Gill, Eric Rowton (1882-1940)

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Father Thomas Walker, the parish priest of St. Peter’s Church in Gorleston in the late 1930s, had previously served at High Wycombe, where he had developed a friendship with Eric Gill. It was agreed that Gill would design the new church for Gorleston with the aid of a High Wycombe architect, Edmund Farrell. The church was the only ecclesiastical building designed by Gill. Gill detested that churches had become larger and larger and the altars more elaborate and splendid. He felt that these developments separated the people from God. He insisted that the altar should be placed in the centre of a church with the congregation on all four sides, so that they would be more intimately involved with the celebration of the Mass. Likewise, he stated that the choir, the organ, the stained glass windows, the paintings and the statues all had no place in a church. Therefore, at Gorleston he designed a cruciform church with simple furnishings and a central altar. The only windows in the church at the east and west end and at the ends of the transepts would be glazed with plain glass. The tower was supported on crossing arches. Arches are used throughout the church, with no lintels spanning doors or windows. Also the arcades and the porch are arches springing directly from the sub-floor, not supported on pillars, as is usual in churches. Gill also designed the sculpture over the porch. The holy water stoops, the piscina, altar (with its lettering around the base) and baptismal font were made in Gill’s High Wycombe workshop. The foundation stone demonstrates the high class work of Gill’s lettering. 


Work commenced on the church in 1938, and was completed before the outbreak of the Second World War. It was built in brick. Gill visited the project dressed in his monk’s tunic. He insisted that local workmen and artisans (H. R. Middleton and Company) were used on the project. This church is seen, by some, as Gill’s most important work of his later years. The church guide quotes Fiona MacCarthy’s biography of Gill: he seized on the project as a long-awaited opportunity to put into practice a multitude of related ideas about building, preaching, singing, church history, world politics, all burgeoning out from the elementary question: what is a church? 

Eric Gill was born in 1882 in Brighton, Sussex. He was a controversial figure, with his well-known religious views and his subject matter being seen as at odds with his sexual behaviour and his erotic art.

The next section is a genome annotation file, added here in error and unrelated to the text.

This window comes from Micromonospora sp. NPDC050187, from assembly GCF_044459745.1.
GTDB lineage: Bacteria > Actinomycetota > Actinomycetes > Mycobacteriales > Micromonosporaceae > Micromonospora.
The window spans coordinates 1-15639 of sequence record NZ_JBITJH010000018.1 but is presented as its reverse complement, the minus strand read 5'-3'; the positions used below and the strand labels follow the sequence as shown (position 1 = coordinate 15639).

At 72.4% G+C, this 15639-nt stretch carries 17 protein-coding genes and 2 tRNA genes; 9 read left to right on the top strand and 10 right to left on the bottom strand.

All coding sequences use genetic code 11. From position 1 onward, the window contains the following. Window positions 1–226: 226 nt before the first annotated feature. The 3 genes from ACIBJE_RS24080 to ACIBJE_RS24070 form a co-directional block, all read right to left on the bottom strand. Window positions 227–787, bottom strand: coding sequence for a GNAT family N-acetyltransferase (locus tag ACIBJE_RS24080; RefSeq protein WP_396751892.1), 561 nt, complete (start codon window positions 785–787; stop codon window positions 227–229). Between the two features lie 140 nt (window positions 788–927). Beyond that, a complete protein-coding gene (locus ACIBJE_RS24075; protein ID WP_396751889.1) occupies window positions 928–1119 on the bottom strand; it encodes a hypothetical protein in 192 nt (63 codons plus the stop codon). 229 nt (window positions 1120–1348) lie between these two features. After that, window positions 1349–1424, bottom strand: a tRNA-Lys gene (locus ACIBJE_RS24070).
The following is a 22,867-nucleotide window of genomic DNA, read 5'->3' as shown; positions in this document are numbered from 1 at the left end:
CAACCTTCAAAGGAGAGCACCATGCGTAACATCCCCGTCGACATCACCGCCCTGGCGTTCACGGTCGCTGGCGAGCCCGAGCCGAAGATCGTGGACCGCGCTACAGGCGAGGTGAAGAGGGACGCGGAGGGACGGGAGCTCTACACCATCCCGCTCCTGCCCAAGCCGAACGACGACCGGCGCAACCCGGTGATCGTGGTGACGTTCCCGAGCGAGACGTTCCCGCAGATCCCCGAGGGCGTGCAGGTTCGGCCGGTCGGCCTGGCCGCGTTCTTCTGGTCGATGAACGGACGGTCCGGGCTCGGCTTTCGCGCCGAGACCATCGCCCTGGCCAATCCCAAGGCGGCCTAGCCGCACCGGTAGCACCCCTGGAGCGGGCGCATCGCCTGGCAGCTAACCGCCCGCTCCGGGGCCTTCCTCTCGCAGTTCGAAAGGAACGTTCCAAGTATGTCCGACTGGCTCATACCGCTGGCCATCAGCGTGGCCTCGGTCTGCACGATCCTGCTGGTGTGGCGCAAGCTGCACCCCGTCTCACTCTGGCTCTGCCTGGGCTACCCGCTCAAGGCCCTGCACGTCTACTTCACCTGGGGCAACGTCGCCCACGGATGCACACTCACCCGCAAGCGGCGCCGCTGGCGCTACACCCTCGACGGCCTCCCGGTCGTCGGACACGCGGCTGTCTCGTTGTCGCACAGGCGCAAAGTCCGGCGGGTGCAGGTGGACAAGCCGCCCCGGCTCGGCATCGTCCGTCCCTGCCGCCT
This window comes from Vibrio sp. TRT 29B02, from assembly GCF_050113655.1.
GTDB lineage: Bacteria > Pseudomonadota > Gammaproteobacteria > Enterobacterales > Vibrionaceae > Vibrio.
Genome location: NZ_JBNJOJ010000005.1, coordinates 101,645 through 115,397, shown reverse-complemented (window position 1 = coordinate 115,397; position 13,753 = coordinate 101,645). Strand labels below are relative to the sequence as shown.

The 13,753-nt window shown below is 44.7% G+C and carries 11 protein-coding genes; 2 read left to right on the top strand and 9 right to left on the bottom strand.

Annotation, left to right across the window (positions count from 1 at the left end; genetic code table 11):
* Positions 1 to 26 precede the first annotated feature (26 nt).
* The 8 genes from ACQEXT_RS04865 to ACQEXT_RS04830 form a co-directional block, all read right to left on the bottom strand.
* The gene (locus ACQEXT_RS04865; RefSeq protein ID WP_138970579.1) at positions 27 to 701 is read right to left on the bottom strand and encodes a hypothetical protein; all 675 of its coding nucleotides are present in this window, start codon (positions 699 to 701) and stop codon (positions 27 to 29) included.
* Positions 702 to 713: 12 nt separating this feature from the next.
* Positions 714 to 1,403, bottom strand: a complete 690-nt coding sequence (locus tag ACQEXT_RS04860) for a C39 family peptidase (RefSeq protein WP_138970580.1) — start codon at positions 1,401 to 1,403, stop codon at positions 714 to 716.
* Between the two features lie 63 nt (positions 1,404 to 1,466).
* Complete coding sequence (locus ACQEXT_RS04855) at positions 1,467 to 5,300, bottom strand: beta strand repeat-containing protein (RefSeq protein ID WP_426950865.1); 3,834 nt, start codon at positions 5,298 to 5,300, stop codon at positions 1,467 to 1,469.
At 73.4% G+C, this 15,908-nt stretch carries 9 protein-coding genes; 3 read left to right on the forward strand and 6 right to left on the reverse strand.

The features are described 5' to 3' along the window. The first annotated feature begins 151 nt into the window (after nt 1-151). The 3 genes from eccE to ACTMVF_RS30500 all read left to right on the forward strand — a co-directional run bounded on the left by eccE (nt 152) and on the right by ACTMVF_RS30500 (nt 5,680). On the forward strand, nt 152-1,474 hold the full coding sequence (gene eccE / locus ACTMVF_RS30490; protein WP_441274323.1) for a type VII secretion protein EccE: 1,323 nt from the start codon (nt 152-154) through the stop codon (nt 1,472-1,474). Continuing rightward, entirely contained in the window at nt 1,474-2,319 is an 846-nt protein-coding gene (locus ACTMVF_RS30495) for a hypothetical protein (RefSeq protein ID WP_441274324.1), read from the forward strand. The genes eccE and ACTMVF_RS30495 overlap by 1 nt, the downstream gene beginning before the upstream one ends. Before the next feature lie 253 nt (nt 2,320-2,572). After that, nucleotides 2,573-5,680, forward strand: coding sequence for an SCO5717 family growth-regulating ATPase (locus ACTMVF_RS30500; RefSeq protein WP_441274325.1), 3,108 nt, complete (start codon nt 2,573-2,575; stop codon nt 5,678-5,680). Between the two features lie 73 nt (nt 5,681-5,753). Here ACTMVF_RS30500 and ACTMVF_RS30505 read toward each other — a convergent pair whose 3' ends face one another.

His first public success was Mother and Child in 1912. In 1913, he was awarded the commission for sculpting the Stations of the Cross in Westminster Cathedral. Gill was commissioned to produce a war memorial for Leeds University. In 1928 to 1929, Gill carved three of the eight relief sculptures on the theme of winds for the headquarters of the London Electric Railway. In 1932, Gill produced a group of sculptures, Prospero and Ariel, and others for Broadcasting House, London. He produced seven bas-relief panels for the facade of the People’s Palace at the University of London, opened in 1936. In 1937, he designed the background of the first George VI stamp series. In 1938, Gill produced The Creation of Adam, three bas-reliefs in stone for the Palace of Nations at the League of Nations in Geneva. 


In 1925, he designed the Perpetua typeface (Typeface). This was followed by the Gill Sans typeface (Typeface) in 1927 to 1930. This was based on the Sans Serif lettering originally designed for the London Underground by Johnston. Gill had collaborated with Edward Johnston in the early design of the underground typeface, but had dropped out of the project before it was completed. Penguin Books, uses the typeface Gill Sans for the book titles and their Pelican imprint. In the 1990s, the British Broadcasting Company adopted Gill Sans for many of its on-screen television graphics. 


Eric Gill was perhaps the greatest English artist-craftsman of the 20th Century: a typographer and letter-cutter of genius and a master in the art of sculpture and wood-engraving. Yet, for all the profound religious commitment in much of his art, his sculptures and drawings are often also untamed celebrations of sexuality and the female body. 



Interior of St. Peter’s Church